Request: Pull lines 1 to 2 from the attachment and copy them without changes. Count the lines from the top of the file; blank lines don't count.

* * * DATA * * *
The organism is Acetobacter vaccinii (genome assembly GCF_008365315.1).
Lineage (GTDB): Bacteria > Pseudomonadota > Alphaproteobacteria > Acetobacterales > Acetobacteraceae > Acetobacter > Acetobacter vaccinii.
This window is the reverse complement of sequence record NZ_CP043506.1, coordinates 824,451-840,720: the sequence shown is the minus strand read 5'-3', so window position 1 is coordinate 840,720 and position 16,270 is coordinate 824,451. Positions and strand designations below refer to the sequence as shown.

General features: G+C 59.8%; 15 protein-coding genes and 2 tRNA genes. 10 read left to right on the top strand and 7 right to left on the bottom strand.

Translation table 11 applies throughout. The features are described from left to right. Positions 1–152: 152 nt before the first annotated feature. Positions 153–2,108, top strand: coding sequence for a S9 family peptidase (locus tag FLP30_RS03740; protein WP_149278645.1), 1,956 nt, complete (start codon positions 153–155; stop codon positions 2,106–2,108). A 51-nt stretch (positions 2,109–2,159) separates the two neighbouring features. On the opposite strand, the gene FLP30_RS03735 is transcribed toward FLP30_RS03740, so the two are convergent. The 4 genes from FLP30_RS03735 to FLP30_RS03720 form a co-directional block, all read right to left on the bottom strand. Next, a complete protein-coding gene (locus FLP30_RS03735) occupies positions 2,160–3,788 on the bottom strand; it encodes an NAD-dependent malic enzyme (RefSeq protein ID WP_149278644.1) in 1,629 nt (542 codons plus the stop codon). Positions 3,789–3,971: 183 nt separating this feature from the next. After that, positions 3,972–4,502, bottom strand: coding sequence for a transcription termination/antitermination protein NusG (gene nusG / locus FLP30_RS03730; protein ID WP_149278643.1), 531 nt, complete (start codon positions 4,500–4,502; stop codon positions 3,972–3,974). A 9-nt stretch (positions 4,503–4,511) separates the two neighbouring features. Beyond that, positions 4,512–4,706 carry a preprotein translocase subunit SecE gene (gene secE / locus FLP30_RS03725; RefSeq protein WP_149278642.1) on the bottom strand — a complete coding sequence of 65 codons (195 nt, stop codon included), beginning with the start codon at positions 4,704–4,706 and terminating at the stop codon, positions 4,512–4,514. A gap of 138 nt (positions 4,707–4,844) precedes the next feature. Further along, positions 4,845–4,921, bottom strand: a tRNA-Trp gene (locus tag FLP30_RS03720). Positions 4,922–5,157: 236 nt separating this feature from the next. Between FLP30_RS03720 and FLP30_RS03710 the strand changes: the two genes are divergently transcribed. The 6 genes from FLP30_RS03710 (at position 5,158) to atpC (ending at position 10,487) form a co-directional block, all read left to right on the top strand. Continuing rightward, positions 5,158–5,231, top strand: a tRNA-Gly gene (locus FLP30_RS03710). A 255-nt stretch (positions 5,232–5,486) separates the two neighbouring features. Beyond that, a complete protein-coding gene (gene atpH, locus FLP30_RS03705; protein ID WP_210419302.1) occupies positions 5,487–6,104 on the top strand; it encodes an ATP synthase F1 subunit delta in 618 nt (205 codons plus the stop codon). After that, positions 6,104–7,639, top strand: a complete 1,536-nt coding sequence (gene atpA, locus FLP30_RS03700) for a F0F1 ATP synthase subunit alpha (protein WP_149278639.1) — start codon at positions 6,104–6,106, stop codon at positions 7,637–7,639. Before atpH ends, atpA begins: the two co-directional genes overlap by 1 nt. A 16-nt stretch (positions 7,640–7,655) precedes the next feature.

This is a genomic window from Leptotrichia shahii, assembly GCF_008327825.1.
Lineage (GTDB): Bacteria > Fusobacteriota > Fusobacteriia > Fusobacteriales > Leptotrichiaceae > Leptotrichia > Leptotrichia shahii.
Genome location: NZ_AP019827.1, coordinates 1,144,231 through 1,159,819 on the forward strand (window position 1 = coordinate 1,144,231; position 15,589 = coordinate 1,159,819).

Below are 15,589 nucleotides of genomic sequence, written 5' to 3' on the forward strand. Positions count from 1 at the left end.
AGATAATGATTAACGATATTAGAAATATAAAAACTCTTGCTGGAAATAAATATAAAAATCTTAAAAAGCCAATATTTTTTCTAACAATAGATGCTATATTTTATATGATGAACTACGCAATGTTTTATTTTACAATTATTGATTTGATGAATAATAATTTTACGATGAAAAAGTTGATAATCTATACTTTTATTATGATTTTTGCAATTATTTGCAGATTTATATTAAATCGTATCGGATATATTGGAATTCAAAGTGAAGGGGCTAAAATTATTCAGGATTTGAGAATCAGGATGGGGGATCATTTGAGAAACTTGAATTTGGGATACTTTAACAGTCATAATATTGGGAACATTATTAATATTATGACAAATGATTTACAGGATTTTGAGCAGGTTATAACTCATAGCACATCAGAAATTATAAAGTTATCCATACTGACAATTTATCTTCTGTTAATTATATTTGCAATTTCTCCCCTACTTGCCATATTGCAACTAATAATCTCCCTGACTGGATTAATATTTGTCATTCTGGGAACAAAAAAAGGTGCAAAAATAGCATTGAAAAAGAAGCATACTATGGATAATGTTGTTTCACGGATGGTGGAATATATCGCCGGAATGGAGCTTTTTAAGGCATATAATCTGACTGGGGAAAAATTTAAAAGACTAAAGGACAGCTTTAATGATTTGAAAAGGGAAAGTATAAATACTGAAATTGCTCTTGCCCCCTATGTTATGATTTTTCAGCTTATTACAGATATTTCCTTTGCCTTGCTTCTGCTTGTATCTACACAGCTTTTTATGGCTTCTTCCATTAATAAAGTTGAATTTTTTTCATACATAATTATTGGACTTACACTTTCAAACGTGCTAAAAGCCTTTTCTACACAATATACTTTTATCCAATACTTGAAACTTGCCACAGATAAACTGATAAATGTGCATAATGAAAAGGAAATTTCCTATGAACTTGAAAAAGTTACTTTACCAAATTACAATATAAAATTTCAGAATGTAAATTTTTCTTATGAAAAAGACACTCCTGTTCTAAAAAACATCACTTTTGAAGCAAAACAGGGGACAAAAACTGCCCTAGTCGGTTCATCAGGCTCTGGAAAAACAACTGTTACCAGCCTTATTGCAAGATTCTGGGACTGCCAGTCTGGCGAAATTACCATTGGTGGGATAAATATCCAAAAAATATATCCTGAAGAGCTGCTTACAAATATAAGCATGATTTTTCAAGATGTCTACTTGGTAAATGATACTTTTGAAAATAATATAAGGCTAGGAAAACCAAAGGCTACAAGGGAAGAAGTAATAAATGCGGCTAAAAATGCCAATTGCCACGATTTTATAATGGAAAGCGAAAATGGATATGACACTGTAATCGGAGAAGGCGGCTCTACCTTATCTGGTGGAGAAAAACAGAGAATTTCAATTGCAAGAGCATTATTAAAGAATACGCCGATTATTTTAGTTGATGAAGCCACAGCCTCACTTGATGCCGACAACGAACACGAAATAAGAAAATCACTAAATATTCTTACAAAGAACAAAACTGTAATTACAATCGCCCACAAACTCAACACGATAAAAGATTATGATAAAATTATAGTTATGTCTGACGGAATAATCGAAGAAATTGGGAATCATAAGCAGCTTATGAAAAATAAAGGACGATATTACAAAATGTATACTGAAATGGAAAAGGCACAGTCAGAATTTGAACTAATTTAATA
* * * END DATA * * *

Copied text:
The organism is Acetobacter vaccinii (genome assembly GCF_008365315.1).
Lineage (GTDB): Bacteria > Pseudomonadota > Alphaproteobacteria > Acetobacterales > Acetobacteraceae > Acetobacter > Acetobacter vaccinii.